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A little while back, we asked you if you’d like to create the official music videos for three of Elton John and Bernie Taupin’s biggest hits: “Rocket Man,” “Bennie and the Jets” and “Tiny Dancer.” And, well, you answered. Entries flooded in from over 50 countries around the world and you reminded us what magic is made when technology and creativity collide.
These iconic hits – released in 1971, 1972 and 1973 – were made before the emergence of music videos, yielding an opportunity to breathe new creativity into some of the most loved music of all time. We’re so excited to share the results of The Cut, Supported by YouTube with you here, a project dreamed up and made possible by Elton John and Bernie Taupin on the 50th anniversary of their songwriting partnership and designed to support new talent, just like you. The concept was beautifully simple. And the results are amazing.
Video: “Rocket Man”
Visual Medium: Animation
Winner: Majid Adin
Majid Adin’s winning video for “Rocket Man” is a poignant animated work that draws on his personal experiences as an Iranian refugee making his way to England — reimagining the song and giving a new perspective to the lyrics to tell a thought-provoking story of adventure, loneliness and hope. A fine art university graduate working in animation production, Adin travelled across Europe during the 2015 refugee crisis, spending time in the infamous Calais Jungle camp before being granted asylum in the U.K. and now rebuilding his life as an artist in Britain.
Video: “Bennie and the Jets”
Visual Medium: Choreography
Winner: Jack Whiteley and Laura Brownhill
The “Bennie and the Jets” video has been interpreted by director Jack Whiteley and choreographer/artistic director Laura Brownhill and tells the story of the formation of Bennie and her Jets. The set and central structure takes its inspiration from Fritz Lang’s 1927 science-fiction film, “Metropolis,” while the synchronized choreography is inspired by Busby Berkeley films, and the black-and-white aesthetic is a nod to the classic Hollywood era.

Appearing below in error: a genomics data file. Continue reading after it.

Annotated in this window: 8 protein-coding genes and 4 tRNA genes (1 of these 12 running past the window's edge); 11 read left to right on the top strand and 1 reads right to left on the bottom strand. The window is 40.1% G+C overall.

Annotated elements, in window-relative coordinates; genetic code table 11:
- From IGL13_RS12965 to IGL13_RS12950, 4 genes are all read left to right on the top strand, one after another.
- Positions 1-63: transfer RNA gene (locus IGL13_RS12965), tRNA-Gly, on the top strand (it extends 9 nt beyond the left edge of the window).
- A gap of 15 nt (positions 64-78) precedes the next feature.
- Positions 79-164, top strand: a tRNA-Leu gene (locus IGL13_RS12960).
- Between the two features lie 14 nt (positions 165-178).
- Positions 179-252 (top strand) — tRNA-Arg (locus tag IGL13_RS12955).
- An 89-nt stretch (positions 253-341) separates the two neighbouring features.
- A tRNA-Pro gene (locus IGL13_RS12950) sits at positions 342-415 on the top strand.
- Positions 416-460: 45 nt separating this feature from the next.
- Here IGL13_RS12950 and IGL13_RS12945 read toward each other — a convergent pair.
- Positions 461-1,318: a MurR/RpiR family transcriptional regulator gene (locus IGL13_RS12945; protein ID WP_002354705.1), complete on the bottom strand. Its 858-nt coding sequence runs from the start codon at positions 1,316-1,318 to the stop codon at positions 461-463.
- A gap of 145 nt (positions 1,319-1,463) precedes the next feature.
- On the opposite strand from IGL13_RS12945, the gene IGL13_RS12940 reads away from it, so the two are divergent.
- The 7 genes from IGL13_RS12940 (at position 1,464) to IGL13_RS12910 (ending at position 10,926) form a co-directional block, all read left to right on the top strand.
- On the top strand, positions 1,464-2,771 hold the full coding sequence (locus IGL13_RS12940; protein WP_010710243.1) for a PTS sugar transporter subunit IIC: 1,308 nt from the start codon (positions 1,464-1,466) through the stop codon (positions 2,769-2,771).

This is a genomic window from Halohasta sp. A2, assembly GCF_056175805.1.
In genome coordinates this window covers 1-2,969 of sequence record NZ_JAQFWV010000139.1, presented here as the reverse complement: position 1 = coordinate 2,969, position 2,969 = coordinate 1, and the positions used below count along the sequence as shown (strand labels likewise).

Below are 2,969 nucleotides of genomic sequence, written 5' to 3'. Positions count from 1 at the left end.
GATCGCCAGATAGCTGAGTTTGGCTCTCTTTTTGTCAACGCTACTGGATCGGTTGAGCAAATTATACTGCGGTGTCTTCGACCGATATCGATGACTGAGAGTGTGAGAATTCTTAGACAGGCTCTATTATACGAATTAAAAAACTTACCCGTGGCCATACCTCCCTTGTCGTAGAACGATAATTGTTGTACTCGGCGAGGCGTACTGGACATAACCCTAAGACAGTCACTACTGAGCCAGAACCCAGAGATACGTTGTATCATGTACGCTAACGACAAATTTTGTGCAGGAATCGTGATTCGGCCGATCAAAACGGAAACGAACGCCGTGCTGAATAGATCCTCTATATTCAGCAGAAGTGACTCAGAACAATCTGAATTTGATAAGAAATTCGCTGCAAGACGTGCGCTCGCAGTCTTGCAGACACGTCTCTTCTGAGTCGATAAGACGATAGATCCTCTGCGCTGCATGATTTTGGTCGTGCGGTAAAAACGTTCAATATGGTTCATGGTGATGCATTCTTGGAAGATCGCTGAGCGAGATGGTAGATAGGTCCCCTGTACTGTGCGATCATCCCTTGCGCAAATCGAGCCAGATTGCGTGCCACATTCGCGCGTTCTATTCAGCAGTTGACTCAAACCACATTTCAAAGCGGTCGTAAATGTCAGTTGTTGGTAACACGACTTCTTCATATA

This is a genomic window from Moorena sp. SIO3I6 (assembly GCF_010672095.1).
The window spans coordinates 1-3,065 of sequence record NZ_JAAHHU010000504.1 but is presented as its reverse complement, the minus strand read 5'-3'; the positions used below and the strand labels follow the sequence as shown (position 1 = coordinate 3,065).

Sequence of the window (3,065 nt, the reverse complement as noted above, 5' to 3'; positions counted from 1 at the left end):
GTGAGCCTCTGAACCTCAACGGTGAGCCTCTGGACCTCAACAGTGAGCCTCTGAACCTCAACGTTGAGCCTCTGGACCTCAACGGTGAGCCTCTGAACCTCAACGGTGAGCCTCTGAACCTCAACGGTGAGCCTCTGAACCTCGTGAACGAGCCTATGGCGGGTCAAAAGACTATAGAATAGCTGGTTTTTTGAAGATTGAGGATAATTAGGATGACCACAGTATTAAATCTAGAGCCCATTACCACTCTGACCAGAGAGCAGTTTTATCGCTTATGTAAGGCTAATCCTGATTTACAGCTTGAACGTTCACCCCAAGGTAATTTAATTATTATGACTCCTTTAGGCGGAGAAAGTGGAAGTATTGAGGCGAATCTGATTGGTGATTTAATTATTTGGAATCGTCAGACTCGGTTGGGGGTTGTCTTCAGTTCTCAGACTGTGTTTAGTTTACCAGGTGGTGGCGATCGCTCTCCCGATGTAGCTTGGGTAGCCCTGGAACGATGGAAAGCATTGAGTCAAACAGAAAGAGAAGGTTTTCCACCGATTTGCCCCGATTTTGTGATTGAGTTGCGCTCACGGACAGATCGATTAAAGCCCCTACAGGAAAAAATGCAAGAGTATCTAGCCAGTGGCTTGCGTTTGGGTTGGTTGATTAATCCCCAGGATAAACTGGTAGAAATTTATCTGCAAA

Video: “Tiny Dancer”
Visual Medium: Live action
Winner: Max Weiland
Max Weiland’s winning video for “Tiny Dancer” is a tribute to Los Angeles. The British director’s work shows people from all walks of life traveling around the city, all listening to the same song – “Tiny Dancer.” It’s inspired by Elton and Bernie’s love of California, Max Weiland captures the free-spirited characters of L.A, in this sun-soaked homage to the Golden State.
Thank you for the music … and the videos!
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Ever wanted to direct a music video? How about a video for some of the most loved songs ever written? And then collaborating on that vision with one of entertainment’s most imaginative minds? Well then step up and see if you can make “The Cut.”
“Elton John: The Cut Supported by YouTube” is a global competition to create the official music videos for three of the legendary singer’s most iconic songs—“Bennie and the Jets,” “Rocket Man” and “Tiny Dancer.”
Dreamworks Animation CEO Jeffrey Katzenberg (“Shrek,” “Madagascar,” “Kung Fu Panda,” “Monsters vs. Aliens,” “How to Train Your Dragon”) Grammy Award-winning video director Melina Matsoukas (Beyonce’s “Formation”; Rihanna’s “We Found Love”) and Barry Jenkins, writer-director of Golden Globe Best Picture (Drama) “Moonlight,” will serve as judges for the competition that gives aspiring creators from all over the world the once-in-a-lifetime opportunity to apply their creative vision to these hits.
Entries officially opened to the public on Jan. 9, 2017, and close on January 23, so now is the time to get started!
Entries will require different artistic elements for each music video entry—submissions for “Rocket Man” should feature animation, “Tiny Dancer” should be live-action, and “Bennie and the Jets” should feature choreography.
YouTube creators Kurt Hugo Schneider, PES and Parris Goebel, who will shortlist the entries and present their selections to the judges, will put together some inspirational videos to kick things off.
PES, an Oscar- and Emmy-nominated filmmaker, gives some inspirational examples of how he would apply his unique stop-animation style to “Rocket Man.”
The competition is open to anyone over 16, subject to local terms and conditions. To find out more about “Elton John: The Cut,” supported by YouTube, and how to enter, please visit https://thecut.eltonjohn.com/.
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